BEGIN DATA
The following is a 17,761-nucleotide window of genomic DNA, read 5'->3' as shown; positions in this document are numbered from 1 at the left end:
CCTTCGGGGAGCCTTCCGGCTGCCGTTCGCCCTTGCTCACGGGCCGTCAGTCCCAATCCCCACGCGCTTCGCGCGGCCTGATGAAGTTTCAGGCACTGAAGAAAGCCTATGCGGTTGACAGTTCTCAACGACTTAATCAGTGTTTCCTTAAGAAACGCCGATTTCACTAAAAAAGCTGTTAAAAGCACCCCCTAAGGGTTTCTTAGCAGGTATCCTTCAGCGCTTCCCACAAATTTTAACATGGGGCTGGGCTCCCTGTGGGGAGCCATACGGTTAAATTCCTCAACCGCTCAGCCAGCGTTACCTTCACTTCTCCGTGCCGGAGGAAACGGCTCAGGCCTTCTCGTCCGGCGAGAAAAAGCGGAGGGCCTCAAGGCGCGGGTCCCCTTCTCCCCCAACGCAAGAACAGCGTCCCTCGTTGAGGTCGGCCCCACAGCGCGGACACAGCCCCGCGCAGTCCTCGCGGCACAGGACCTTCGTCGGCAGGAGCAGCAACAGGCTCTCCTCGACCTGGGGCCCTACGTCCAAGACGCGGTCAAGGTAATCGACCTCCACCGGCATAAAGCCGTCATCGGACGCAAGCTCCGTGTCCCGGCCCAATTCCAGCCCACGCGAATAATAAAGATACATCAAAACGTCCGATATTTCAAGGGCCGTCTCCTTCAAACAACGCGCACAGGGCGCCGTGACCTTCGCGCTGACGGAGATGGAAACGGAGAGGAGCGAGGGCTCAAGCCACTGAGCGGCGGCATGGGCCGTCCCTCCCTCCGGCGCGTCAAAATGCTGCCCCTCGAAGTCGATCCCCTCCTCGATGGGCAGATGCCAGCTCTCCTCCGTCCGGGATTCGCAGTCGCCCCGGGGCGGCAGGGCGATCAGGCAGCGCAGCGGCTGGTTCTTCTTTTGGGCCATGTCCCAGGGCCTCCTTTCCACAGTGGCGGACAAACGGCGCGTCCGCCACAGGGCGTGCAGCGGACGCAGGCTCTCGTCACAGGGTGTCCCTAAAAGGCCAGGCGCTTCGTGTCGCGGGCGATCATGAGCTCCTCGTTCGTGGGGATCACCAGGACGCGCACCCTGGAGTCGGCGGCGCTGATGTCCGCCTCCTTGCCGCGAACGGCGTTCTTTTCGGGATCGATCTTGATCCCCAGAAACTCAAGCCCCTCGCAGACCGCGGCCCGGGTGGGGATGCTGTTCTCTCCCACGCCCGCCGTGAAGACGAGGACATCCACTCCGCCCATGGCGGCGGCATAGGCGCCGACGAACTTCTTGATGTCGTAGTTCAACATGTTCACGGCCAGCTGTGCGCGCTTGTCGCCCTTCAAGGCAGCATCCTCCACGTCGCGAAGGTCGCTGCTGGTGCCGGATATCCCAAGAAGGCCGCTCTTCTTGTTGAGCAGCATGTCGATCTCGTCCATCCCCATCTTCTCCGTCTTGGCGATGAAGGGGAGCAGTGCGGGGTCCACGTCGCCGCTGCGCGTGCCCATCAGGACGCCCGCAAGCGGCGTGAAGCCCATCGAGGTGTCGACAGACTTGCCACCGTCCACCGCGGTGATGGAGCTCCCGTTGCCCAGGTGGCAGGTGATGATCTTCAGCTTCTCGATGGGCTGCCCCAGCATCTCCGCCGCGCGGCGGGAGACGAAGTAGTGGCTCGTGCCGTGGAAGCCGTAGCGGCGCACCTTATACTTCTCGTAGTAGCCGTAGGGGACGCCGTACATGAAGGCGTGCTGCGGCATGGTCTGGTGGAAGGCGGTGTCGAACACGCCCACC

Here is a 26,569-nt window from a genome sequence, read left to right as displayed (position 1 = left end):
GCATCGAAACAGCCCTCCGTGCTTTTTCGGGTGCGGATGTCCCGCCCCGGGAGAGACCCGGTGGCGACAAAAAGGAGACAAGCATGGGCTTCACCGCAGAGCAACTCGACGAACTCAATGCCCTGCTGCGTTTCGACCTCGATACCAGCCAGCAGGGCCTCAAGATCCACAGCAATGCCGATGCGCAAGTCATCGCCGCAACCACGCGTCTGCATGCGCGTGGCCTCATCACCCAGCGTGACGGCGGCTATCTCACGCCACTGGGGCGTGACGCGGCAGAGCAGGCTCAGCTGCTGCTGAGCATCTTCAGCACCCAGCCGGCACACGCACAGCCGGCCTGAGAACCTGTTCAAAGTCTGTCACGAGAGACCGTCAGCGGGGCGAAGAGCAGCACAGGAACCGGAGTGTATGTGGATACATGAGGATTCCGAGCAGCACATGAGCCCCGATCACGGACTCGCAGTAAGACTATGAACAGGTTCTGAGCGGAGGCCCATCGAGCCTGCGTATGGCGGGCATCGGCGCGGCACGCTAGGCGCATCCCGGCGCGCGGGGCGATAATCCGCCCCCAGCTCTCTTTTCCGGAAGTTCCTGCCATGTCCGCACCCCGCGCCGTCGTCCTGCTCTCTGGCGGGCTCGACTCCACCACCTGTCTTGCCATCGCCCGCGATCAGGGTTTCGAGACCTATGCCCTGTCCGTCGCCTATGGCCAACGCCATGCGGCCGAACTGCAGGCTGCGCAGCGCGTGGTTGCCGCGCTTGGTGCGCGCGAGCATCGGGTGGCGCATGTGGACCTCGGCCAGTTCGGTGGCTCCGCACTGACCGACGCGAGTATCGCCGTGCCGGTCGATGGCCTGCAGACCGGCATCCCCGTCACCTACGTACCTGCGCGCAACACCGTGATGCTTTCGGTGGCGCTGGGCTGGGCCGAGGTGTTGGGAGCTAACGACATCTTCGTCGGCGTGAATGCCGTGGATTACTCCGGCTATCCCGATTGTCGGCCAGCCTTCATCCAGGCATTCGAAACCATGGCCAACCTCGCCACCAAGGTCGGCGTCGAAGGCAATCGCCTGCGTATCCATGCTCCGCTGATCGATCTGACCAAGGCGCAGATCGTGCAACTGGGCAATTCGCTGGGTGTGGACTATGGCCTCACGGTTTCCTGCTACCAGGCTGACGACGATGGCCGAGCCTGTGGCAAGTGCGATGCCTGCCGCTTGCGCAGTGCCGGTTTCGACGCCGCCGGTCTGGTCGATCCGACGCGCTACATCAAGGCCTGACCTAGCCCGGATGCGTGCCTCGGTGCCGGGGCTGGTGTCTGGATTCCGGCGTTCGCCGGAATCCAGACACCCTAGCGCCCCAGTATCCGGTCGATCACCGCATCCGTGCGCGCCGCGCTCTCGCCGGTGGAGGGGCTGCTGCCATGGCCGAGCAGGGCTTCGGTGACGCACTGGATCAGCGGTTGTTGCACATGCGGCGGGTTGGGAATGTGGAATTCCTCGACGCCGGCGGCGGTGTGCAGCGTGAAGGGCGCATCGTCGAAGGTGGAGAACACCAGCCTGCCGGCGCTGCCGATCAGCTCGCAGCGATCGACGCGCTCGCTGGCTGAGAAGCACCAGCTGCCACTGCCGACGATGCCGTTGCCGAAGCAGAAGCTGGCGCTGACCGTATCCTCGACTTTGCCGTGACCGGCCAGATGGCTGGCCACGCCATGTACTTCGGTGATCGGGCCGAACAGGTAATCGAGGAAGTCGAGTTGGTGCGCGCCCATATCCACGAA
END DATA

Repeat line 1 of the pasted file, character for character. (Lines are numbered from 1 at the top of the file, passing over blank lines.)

The following is a 17,761-nucleotide window of genomic DNA, read 5'->3' as shown; positions in this document are numbered from 1 at the left end: